Swedish football reached new heights with Hodgson, as Halmstad, and later Malmö, played fast, efficient football unlike that which had dominated Scandinavian leagues in the past. The nation fell for it too; the quality of passing, the quality of movement, the way that players were always available for each other. Emulating the Liverpool of Toshack, Keegan, Dalglish and Rush, Hodgson’s system was never going to be quite as exceptional as that seen at Anfield, but his impact on Swedish football still has him held in high regard.
“Suddenly they were playing very aggressive attacking football in a 4-4-2,” remembers Sven-Göran Eriksson. “He introduced zonal marking in place of man-to-man marking, and played a high line of defence. I was very influenced by this ‘English style’ and when I took over at Gothenburg in 1979 I also played my team this way.
“The Swedish FA criticised us heavily. They wanted everyone to play the same way as the national team, with a libero. But we were the three most successful coaches [including Houghton] in Swedish football. The influence of Hodgson on our game was very important. Absolutely.”
He was offered a lifetime contract at Malmö, which would have seen him work wonders with a young Zlatan Ibrahimovic, but he declined, later saying that “moving to another place seemed exciting. The decision was also financial. Swedish taxes were so high that even if you were being paid reasonable money, after losing 65% in tax there wasn’t a lot left.”
Hodgson would move on to Switzerland, where he would coach the national side to the 1994 World Cup, in which he reached the second round. At one point during his tenure, Switzerland were ranked third in the world. Having clinched qualification for Euro 1996, he resigned to join Inter Milan, although he had been performing both jobs for at least two months beforehand. He remains highly respected at the San Siro, despite not winning a trophy during his time at the club.
A short stay at Blackburn Rovers turned sour when he failed to repeat relative success in his second season at Ewood Park, and he briefly returned to Milan. Before he arrived at Fulham in 2007, Hodgson managed Grasshooper in Switzerland, won the league with FC Copenhagen, had an ill-fated spell with Udinese, and coached the United Arab Emirates for two years.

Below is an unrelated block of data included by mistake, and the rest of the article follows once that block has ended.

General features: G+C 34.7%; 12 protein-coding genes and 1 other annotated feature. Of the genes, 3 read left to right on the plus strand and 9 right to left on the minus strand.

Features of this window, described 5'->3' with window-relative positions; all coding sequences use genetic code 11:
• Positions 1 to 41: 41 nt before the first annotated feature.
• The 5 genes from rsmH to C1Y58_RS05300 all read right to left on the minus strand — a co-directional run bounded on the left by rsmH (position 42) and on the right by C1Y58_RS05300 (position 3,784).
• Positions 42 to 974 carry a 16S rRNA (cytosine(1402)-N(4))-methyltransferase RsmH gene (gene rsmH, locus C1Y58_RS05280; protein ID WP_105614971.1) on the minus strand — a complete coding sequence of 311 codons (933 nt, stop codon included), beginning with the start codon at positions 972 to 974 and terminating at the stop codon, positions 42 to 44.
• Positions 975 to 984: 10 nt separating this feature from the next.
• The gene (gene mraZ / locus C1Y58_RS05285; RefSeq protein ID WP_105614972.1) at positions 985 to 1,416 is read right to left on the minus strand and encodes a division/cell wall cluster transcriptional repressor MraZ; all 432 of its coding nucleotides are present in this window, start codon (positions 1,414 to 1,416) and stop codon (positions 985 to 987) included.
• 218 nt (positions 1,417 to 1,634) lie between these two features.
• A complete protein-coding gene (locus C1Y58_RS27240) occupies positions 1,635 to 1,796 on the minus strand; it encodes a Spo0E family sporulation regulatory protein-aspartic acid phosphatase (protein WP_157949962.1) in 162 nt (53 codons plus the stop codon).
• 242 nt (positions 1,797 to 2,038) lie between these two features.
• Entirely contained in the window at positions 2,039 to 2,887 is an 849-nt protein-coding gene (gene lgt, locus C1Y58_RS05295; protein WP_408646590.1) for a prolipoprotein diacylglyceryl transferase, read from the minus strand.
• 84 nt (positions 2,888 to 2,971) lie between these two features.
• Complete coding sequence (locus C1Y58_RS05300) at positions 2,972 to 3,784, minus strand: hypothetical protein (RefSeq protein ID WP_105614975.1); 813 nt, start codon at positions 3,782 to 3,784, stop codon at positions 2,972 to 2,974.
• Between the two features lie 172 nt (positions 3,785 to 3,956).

He does not reflect on his time on the Arabian Peninsula with much attachment: That was a period where I didn’t know where my career was going. But all these experiences enrich you and it was good to know I could get my message to players who many say are uncoachable. It’s hard work; they’re basically lazy. But I had them drilled and pressuring opponents almost like an English team. Most coaches who go there are just fannying around, but it’s not my nature.”
He returned to England; to Craven Cottage, then to Anfield, before finding himself at the Hawthorns. With West Brom, he has gone back to his tendency to defy expectations with an unfashionable side. Last week, Wembley came knocking, and he will likely be confirmed as manager of England until Brazil 2014 in the coming days. Should England underperform at Euro 2012, which is entirely possible, and entirely probable, it would be unfair to vilify Hodgson as happened with Liverpool. He deserves the position, such has been his career, but he would never deserve the derision of a nation. Not until England fail to qualify for the World Cup, anyway.
In 2001, Hodgson was asked if he harboured an ambition to one day manage his country. “Of course it would be a big honour to manage a national team. But I don’t harbour ambitions as such; my ambition is always to win the next game. That’s how I’ve spent a lifetime, preparing and working hard to win the next game.”
For Hodgson, the weight of a nation’s inflated expectations rests on his ability to achieve such noble intentions.